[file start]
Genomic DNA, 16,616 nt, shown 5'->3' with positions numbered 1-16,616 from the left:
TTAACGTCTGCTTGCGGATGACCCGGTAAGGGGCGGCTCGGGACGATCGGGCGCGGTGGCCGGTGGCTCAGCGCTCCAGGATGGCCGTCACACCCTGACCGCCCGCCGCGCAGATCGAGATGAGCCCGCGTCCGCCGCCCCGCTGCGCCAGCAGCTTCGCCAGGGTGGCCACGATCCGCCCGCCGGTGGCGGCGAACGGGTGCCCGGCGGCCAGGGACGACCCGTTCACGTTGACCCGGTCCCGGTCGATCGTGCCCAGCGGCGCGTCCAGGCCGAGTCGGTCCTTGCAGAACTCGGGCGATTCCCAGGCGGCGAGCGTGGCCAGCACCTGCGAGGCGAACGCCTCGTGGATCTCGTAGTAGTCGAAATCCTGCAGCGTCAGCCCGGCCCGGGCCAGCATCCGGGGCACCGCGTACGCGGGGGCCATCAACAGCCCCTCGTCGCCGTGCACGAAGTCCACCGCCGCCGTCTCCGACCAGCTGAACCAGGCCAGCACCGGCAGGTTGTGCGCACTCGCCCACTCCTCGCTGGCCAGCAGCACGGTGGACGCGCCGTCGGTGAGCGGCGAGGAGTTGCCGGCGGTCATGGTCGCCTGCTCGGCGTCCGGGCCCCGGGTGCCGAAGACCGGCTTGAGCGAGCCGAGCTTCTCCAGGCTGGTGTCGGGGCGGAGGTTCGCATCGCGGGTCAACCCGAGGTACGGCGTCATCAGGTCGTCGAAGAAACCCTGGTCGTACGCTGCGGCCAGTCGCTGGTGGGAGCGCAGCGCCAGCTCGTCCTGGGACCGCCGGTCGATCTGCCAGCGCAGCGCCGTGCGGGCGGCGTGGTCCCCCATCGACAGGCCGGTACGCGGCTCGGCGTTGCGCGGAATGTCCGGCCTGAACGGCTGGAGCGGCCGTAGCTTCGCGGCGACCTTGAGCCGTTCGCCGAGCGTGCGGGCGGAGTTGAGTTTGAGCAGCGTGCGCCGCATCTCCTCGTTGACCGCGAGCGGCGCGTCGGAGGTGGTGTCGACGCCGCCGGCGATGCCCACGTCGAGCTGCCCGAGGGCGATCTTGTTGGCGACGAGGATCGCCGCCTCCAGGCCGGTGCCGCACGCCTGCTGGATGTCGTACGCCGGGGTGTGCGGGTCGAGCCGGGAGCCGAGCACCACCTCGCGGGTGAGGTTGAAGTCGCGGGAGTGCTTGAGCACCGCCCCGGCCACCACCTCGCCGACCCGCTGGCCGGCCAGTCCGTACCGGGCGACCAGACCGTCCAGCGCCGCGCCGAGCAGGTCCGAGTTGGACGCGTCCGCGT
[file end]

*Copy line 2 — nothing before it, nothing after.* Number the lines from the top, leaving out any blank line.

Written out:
TTAACGTCTGCTTGCGGATGACCCGGTAAGGGGCGGCTCGGGACGATCGGGCGCGGTGGCCGGTGGCTCAGCGCTCCAGGATGGCCGTCACACCCTGACCGCCCGCCGCGCAGATCGAGATGAGCCCGCGTCCGCCGCCCCGCTGCGCCAGCAGCTTCGCCAGGGTGGCCACGATCCGCCCGCCGGTGGCGGCGAACGGGTGCCCGGCGGCCAGGGACGACCCGTTCACGTTGACCCGGTCCCGGTCGATCGTGCCCAGCGGCGCGTCCAGGCCGAGTCGGTCCTTGCAGAACTCGGGCGATTCCCAGGCGGCGAGCGTGGCCAGCACCTGCGAGGCGAACGCCTCGTGGATCTCGTAGTAGTCGAAATCCTGCAGCGTCAGCCCGGCCCGGGCCAGCATCCGGGGCACCGCGTACGCGGGGGCCATCAACAGCCCCTCGTCGCCGTGCACGAAGTCCACCGCCGCCGTCTCCGACCAGCTGAACCAGGCCAGCACCGGCAGGTTGTGCGCACTCGCCCACTCCTCGCTGGCCAGCAGCACGGTGGACGCGCCGTCGGTGAGCGGCGAGGAGTTGCCGGCGGTCATGGTCGCCTGCTCGGCGTCCGGGCCCCGGGTGCCGAAGACCGGCTTGAGCGAGCCGAGCTTCTCCAGGCTGGTGTCGGGGCGGAGGTTCGCATCGCGGGTCAACCCGAGGTACGGCGTCATCAGGTCGTCGAAGAAACCCTGGTCGTACGCTGCGGCCAGTCGCTGGTGGGAGCGCAGCGCCAGCTCGTCCTGGGACCGCCGGTCGATCTGCCAGCGCAGCGCCGTGCGGGCGGCGTGGTCCCCCATCGACAGGCCGGTACGCGGCTCGGCGTTGCGCGGAATGTCCGGCCTGAACGGCTGGAGCGGCCGTAGCTTCGCGGCGACCTTGAGCCGTTCGCCGAGCGTGCGGGCGGAGTTGAGTTTGAGCAGCGTGCGCCGCATCTCCTCGTTGACCGCGAGCGGCGCGTCGGAGGTGGTGTCGACGCCGCCGGCGATGCCCACGTCGAGCTGCCCGAGGGCGATCTTGTTGGCGACGAGGATCGCCGCCTCCAGGCCGGTGCCGCACGCCTGCTGGATGTCGTACGCCGGGGTGTGCGGGTCGAGCCGGGAGCCGAGCACCACCTCGCGGGTGAGGTTGAAGTCGCGGGAGTGCTTGAGCACCGCCCCGGCCACCACCTCGCCGACCCGCTGGCCGGCCAGTCCGTACCGGGCGACCAGACCGTCCAGCGCCGCGCCGAGCAGGTCCGAGTTGGACGCGTCCGCGT